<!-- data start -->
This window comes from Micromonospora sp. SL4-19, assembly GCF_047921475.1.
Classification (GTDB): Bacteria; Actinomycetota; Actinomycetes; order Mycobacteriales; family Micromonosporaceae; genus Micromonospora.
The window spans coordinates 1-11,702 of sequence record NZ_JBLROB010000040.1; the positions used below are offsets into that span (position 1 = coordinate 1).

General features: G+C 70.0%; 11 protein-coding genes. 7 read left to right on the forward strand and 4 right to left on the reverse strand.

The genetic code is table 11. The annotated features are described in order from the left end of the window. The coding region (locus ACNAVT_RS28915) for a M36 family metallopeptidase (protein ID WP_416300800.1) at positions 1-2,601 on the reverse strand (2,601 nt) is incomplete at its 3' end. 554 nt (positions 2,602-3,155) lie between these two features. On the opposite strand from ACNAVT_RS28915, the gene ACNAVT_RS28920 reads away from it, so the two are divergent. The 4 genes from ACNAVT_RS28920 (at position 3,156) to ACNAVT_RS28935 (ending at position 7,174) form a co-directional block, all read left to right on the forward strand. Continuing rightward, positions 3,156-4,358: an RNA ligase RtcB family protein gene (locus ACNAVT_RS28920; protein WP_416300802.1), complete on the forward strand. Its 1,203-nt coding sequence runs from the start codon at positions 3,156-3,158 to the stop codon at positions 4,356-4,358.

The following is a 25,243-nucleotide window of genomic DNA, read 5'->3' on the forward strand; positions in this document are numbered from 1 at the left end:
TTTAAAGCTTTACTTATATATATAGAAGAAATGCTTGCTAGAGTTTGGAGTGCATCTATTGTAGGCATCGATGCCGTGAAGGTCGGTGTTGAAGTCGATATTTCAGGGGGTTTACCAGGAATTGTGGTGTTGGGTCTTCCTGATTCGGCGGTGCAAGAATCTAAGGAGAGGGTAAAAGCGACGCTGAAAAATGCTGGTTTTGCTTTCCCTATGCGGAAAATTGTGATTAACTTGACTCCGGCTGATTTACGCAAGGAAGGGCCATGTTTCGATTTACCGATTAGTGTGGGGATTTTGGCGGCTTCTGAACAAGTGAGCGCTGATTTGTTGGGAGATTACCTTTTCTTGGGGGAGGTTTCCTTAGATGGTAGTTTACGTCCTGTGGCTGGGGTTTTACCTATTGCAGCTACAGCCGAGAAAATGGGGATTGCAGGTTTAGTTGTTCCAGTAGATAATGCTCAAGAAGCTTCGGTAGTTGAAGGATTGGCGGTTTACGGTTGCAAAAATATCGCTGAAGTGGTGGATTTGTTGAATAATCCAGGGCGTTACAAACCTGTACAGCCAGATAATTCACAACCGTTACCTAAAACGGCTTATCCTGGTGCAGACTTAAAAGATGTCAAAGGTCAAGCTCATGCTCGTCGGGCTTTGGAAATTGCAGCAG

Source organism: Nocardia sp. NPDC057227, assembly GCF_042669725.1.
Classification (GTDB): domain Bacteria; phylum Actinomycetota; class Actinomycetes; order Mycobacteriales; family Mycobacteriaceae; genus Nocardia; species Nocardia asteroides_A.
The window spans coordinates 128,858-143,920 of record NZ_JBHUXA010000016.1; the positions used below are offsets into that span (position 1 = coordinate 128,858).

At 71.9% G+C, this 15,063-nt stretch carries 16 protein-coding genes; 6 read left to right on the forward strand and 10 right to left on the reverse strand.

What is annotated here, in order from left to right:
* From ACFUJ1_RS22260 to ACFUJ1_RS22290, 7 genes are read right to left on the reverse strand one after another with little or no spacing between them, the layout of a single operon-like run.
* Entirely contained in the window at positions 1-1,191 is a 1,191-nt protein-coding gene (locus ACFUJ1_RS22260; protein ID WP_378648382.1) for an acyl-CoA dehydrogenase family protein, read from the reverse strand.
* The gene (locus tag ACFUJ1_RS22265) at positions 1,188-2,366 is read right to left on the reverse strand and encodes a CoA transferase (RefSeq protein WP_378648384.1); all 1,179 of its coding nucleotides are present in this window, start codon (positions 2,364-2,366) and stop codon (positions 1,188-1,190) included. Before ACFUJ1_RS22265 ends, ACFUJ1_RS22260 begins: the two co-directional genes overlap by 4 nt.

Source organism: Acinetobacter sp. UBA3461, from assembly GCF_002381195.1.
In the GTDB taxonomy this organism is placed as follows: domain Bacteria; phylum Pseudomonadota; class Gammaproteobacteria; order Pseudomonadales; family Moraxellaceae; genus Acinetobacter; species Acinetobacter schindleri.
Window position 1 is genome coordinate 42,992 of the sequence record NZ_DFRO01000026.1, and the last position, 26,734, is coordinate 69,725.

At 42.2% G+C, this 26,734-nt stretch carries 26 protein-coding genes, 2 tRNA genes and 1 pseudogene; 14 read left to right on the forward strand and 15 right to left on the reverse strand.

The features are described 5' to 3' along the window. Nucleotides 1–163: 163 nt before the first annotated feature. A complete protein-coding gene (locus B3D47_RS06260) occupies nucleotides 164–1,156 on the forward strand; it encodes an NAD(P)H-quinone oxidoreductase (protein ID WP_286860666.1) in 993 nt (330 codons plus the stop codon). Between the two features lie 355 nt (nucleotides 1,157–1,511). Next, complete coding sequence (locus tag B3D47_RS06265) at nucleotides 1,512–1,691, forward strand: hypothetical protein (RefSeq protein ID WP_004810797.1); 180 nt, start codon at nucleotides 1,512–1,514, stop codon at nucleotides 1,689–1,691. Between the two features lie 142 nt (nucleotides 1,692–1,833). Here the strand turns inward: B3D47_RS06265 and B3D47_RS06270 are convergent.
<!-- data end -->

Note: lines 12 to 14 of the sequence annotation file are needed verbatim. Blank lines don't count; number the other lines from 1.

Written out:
What is annotated here, in order from left to right:
* From ACFUJ1_RS22260 to ACFUJ1_RS22290, 7 genes are read right to left on the reverse strand one after another with little or no spacing between them, the layout of a single operon-like run.
* Entirely contained in the window at positions 1-1,191 is a 1,191-nt protein-coding gene (locus ACFUJ1_RS22260; protein ID WP_378648382.1) for an acyl-CoA dehydrogenase family protein, read from the reverse strand.